Officials: student fees to increase, will aid campus services

University administrators and representatives met with students Monday evening in the Pine Lounge to discuss proposed increases to student fees for the 2011 fiscal year.

“This meeting is an opportunity for students to look at proposed fee increases, as well a way for administrators and officials to garner feedback from the students,” said Student Trustee Matt Reschke.

Student fees, including general fees and health service fees, are projected to increase 1.86 percent overall for FY 2011, said Vice Chancellor for Student Affairs Renee Romano. This would amount to $766, which is a $14 dollar increase from FY 2010.

The fees pay for maintenance services, such as the cost to supply H1N1 vaccinations, Romano said. The increases are in response to growing costs of upkeep and campus services, such as the Leadership Center and Career Center.

“We try and keep the total increase at a minimum,” she added. “We know that families are struggling with everything these days.”

Room and board is also projected to increase 4.6 percent to accommodate the growing costs of services and food, Romano said.

Interim Chancellor and Provost Robert Easter attributed the growing expenses to the current state of finances in Illinois overall.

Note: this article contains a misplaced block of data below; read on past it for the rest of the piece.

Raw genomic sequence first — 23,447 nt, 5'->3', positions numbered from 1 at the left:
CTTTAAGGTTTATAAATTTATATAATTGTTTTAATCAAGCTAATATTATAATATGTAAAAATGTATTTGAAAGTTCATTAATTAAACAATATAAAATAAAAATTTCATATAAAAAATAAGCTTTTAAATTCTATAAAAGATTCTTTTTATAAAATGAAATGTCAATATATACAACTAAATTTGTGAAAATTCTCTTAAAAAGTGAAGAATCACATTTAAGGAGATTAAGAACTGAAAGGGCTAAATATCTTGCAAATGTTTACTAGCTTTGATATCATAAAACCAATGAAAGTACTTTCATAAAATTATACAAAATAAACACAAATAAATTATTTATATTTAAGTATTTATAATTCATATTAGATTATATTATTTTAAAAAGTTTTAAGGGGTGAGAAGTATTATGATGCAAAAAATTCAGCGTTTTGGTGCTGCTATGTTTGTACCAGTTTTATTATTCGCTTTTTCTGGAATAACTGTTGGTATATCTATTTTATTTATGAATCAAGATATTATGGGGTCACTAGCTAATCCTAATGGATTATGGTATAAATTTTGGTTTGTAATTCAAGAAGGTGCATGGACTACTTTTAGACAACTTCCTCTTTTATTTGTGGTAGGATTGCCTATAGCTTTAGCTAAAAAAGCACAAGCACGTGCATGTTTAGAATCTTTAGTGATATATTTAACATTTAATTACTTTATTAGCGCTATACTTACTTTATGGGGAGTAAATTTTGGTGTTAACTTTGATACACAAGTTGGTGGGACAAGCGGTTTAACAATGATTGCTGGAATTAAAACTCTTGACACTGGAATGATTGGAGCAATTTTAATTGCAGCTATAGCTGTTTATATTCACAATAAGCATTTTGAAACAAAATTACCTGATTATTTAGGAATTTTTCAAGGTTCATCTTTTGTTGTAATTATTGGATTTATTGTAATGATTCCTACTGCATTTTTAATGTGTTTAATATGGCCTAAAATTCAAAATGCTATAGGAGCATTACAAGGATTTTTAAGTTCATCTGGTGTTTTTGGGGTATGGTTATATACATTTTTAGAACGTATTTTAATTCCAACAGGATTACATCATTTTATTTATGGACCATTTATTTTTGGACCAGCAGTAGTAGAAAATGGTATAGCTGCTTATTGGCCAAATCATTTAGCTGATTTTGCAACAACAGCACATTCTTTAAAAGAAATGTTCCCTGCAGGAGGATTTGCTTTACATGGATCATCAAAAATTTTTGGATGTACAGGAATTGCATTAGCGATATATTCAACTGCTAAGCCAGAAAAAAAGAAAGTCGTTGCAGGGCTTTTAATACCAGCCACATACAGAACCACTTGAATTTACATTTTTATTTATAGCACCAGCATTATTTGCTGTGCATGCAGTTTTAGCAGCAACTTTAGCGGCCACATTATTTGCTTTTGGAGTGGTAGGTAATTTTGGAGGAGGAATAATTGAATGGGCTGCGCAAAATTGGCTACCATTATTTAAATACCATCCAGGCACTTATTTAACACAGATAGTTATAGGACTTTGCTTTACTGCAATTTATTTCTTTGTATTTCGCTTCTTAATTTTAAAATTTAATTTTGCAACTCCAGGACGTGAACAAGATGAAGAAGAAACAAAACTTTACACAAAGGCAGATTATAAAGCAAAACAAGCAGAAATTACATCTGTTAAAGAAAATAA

“The state financial situation is difficult,” Easter said. “State appropriations for the University are down to $250 million with $19 million coming from federal stimulus money. Those are one time funds.”

Easter said there is also a possibility of future cuts in programs and funding.

Additionally, tuition increase amounts are uncertain. Easter and Romano said next year’s tuition amount will not be known until June or July. The amount will only affect incoming students.

For current students, tuition rates are frozen at the time they enroll in the University, Easter said.

Romano said she felt that this guarantee of a frozen tuition rate was uncommon for many schools across the country.

“The fact that there is a guaranteed tuition for all four years is something we take for granted, but it is a really powerful thing,” she said.

Despite the guarantees of a frozen tuition rate, some students said they are concerned about the University’s belief about being an affordable institution for a variety of people.

“I want to get more information on how the University plans to maintain accessibility to all groups of people, especially rural and lower income groups,” said student Patty Garcia.

Easter said despite these uncertainties, the University will work to overcome its financial problems.

“It’s our ambition to provide the quality education that you can only find at the quality research institution,” he added.